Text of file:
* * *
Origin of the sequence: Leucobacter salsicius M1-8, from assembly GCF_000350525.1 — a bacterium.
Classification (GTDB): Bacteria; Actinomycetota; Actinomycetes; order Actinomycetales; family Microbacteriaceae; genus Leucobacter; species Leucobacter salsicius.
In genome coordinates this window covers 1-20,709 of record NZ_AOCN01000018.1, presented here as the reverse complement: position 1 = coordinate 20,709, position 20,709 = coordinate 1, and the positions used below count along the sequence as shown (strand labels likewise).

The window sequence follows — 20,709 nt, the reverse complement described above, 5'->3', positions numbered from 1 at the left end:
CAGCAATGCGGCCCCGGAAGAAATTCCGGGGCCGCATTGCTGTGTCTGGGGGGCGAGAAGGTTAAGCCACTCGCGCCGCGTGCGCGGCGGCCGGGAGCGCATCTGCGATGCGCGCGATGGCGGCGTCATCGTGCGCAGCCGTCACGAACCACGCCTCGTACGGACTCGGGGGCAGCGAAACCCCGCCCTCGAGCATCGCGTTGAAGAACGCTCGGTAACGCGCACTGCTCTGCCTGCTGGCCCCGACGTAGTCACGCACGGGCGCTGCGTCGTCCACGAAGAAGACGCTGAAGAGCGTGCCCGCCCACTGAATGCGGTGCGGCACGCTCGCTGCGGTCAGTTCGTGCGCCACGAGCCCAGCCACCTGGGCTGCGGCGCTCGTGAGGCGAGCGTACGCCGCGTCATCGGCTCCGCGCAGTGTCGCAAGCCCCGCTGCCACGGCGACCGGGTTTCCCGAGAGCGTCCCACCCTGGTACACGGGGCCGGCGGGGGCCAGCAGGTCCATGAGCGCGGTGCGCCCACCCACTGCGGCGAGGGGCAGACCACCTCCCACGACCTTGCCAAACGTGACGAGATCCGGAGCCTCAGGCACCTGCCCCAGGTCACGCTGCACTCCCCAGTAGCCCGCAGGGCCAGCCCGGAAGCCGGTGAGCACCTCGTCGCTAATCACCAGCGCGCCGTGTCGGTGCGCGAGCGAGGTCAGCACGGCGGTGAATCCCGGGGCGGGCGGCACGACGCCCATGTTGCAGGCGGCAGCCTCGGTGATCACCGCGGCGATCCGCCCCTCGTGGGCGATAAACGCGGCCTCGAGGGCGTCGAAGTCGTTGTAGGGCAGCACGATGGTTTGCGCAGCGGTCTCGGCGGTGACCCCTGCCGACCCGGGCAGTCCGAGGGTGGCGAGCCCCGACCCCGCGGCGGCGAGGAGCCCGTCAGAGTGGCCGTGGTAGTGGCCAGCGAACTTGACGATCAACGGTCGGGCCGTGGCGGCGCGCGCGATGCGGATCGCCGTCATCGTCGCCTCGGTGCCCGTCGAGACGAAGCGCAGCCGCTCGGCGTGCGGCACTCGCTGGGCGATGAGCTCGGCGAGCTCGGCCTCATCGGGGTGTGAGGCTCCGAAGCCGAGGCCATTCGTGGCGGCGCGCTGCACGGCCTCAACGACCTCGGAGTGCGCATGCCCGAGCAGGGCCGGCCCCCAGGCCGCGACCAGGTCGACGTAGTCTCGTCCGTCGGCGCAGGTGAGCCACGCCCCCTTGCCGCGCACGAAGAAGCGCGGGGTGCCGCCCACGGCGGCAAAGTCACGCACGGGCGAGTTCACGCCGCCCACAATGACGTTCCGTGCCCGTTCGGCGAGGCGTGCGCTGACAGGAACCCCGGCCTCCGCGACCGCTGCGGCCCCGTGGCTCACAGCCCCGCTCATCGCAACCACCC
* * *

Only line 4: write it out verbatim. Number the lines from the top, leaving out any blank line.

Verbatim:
The window sequence follows — 20,709 nt, the reverse complement described above, 5'->3', positions numbered from 1 at the left end: